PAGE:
News, updates and requests!

I recently posted this on TWEN but realized that many of you have not joined us on that platform ( sigh) but not to worry, here is the information

Here are a few updates and items of interest from the Pro Bono Program
1. Buttons!  Yes, we now have reminder buttons for all volunteers to help them to remember to enter their volunteer hours into M.Y. Pro Bono: Managing Your Pro Bono. It takes less than 10 seconds and is a great habit to prepare you for those billable hour reports ( Yikes ) More information here:
Come by the office to pick up your button!  It’s a good look!
2. Looking for just a few special volunteers from all three classes! We will form a team of super stars to create a legal information flyer for the 5th Circuit Public Defender’s office.   Time is flexible.
3. Are you just overwhelmed with school, work, life?  But still want to help the Pro Bono Program? It may not seem like much but helping us put up posters about Daniel’s Law or the Responsible Fathers Registry is simple but important.  Getting the information out about these two issues is key and a constant need.  Come by and get a packet of ready to put up posters and post as you drive around the state. Not to worry there are suggestions and information. Good for male and female students
4. 2L and 3L’s There is still room at the Friday Blitzes for this semester.  Once a month from 2:30-5 at the SC Bar Building.  A chance to work along side an attorney as you respond to questions posted by the public to an online forum.  Entertaining and a learning experience for all of us. Sign up and details here:
Any Alumni on this list? We would love to see YOU at the Friday Blitz!
5. HELP!  Not the Beatles song but the twice a month Homeless Legal Clinic.  ANY law student can conduct the intake interview.  The HELP Clinic is held the 1st and 3rd Thursday of each month from 8:30-10 at Transitions. A great way to interact with attorneys! Sign up here:
6. Last reminder! Still adding names to a list of new volunteers willing to serve as guardians ad litem in Probate Court. Once we have a list of 10-12 volunteers sign-up, a convenient training schedule will be set up! Typically this involves 4 two-hour sessions in the evening.  Once trained you will be paired with an experienced volunteer. The team will be appointed by the Probate Judge, review the file, conduct an interview of the proposed guardian and the alleged incapacitated person and file a report with the Court. Whew! Sounds like a lot but in reality each case is fascinating and do not take long. Big on experience and low on time commitment!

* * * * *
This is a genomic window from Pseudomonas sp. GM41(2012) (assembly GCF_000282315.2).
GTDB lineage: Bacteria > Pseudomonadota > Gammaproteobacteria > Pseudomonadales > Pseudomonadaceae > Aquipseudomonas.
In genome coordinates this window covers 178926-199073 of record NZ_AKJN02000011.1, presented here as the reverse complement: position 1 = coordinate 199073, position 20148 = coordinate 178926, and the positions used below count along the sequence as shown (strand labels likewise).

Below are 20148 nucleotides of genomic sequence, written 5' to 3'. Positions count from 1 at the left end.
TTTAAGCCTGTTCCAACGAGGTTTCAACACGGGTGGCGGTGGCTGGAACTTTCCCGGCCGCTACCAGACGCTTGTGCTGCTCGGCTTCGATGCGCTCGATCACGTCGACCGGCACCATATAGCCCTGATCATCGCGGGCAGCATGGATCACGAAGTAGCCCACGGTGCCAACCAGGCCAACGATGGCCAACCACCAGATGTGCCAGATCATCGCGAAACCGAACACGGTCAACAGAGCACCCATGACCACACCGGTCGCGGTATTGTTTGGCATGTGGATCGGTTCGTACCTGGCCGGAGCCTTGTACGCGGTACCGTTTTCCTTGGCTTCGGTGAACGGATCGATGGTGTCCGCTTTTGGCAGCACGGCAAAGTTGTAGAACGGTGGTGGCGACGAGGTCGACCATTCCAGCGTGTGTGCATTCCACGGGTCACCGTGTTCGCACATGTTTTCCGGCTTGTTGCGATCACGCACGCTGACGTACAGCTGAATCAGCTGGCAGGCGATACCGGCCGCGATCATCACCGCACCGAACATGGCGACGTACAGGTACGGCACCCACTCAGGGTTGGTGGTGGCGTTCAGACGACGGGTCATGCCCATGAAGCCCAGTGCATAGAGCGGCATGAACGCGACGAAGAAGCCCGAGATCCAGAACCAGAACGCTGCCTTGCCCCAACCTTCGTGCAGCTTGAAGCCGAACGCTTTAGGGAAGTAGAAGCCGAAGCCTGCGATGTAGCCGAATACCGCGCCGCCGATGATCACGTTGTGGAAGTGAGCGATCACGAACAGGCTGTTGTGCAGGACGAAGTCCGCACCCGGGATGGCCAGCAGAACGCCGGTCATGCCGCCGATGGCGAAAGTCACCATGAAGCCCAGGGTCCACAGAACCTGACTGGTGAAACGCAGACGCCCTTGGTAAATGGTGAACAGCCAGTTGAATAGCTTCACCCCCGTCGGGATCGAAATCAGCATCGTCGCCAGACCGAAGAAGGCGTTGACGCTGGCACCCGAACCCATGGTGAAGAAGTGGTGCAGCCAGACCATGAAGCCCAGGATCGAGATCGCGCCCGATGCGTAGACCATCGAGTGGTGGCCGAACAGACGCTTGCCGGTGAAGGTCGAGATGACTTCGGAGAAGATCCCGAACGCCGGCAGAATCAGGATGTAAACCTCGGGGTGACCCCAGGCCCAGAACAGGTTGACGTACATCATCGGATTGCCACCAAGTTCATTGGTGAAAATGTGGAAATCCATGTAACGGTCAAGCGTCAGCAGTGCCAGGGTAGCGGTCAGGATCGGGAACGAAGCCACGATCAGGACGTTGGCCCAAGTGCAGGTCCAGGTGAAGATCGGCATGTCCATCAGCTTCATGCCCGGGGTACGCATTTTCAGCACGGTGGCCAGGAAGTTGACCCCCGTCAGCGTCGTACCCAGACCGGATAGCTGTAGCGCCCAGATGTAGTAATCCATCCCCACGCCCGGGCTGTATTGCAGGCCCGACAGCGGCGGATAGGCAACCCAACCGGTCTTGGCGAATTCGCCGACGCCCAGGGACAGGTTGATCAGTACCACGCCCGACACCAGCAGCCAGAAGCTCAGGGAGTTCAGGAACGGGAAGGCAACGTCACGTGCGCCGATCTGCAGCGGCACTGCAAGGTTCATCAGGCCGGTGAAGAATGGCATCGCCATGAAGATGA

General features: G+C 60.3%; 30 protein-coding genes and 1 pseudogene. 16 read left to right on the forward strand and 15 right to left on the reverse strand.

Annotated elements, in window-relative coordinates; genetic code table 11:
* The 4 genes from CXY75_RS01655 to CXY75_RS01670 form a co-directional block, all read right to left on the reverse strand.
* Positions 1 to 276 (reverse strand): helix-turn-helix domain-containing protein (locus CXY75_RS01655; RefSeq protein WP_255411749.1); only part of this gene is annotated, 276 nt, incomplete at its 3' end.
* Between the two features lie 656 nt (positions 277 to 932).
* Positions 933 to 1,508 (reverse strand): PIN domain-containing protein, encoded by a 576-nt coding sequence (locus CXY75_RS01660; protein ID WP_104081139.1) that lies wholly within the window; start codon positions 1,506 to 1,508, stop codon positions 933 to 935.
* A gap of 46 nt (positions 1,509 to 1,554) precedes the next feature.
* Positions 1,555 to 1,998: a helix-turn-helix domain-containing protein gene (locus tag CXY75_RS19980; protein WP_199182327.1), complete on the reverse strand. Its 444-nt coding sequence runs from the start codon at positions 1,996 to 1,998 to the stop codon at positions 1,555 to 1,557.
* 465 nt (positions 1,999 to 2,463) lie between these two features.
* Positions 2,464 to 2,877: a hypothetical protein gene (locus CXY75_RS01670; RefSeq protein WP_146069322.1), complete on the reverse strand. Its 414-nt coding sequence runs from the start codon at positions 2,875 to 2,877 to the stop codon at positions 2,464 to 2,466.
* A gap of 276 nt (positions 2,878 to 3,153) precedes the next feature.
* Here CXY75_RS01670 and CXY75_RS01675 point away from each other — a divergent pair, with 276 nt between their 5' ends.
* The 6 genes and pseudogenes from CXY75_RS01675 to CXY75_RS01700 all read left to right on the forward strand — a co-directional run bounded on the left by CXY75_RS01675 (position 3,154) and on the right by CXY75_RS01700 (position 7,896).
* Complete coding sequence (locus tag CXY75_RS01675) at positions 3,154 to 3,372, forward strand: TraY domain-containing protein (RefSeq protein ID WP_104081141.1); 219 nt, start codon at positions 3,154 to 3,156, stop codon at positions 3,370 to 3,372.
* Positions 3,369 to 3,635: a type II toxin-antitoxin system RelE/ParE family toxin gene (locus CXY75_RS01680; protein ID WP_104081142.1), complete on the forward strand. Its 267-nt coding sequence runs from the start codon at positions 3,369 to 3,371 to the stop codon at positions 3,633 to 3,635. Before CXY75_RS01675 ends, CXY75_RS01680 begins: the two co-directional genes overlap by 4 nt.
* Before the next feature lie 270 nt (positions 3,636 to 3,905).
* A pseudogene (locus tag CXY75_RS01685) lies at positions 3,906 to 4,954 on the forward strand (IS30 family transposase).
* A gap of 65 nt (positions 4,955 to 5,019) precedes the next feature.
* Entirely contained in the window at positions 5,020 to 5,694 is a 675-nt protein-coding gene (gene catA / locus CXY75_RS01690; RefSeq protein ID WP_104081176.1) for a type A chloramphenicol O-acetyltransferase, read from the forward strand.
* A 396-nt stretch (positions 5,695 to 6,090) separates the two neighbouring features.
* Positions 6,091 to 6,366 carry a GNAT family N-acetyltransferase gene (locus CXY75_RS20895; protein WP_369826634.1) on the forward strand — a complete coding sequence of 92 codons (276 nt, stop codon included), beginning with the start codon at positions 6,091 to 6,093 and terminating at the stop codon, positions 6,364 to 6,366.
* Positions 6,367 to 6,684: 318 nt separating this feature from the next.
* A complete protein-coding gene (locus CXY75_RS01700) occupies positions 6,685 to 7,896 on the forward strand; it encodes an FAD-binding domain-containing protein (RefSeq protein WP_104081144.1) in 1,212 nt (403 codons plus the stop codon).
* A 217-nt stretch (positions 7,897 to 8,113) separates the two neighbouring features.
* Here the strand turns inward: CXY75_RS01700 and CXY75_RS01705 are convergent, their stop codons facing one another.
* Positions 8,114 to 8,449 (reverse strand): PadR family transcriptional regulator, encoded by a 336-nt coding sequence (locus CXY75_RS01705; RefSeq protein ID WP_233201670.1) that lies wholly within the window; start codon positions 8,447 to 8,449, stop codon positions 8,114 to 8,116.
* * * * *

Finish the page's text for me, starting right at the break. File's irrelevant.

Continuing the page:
Have questions? want more information?  Check the web and contact the Office now
That’s all folks!
Pam Robinson. 

Don’t steal from clients!

Wrong, just plain wrong! Florida attorney just can’t stop himself!

The court found error in a finding of remorse

In the instant case, we hold that the referee’s finding of remorse is clearly erroneous and without support in the record. The record evidence demonstrates that Horton testified at length about the harm to his reputation in the community and the effect these proceedings have had on his family. He accused the Bar of prosecuting him “as a trophy being hunted for the kill so [his] head could be mounted on their wall” and compared the proceedings to “facing a firing squad for a traffic violation.” Further, Horton has continuously attempted to minimize his misconduct, asserting repeatedly that no client was harmed and no money was missing. We find no evidence in the record to indicate that Horton has expressed remorse for his misconduct or otherwise accepted responsibility for his actions.

The misconduct involved elderly clients

As it pertains to R.O.C., Horton paid himself fees in multiple amounts from August 2014 through November 2016. In 2014, Horton wrote himself thirteen checks from R.O.C.’s account totaling $13,700. That year, Horton invoiced R.O.C. for his legal fees. In 2015, Horton wrote himself thirty-four checks, totaling $43,000. However, he returned approximately $4800 to R.O.C.’s accounts. In 2016, Horton wrote himself thirty-three checks, totaling $82,840, and he returned approximately $40,050 to R.O.C.’s accounts. The referee determined that “[g]iven respondent’s financial circumstances, the additional funds were taken to help minimize the monetary issues that he was facing.” Regarding the $40,000 that Horton returned to R.O.C. in 2016, the referee determined that there “was no satisfactory rationale” to explain why Horton took these funds. Horton did not invoice R.O.C. for his legal services in 2015 and 2016. Although Horton eventually advised R.O.C. of the payments in writing, he only did so after the Bar began its investigation. And, in doing so, Horton inaccurately represented to his client that he took $38,200 in 2015 and $39,760 in 2016 without further elaboration. Accordingly, we find that the record supports a finding that Horton deliberately transferred funds from R.O.C.’s account for his own personal benefit, knowing that he was not entitled to those funds.


The Difference- August edition

Just a few highlights, thoughts and stuff you can use.  Your personal copy was delivered by email today, with active hyperlinks! Check your junk, spam folder and add to your list. We promise not to flood you will messages.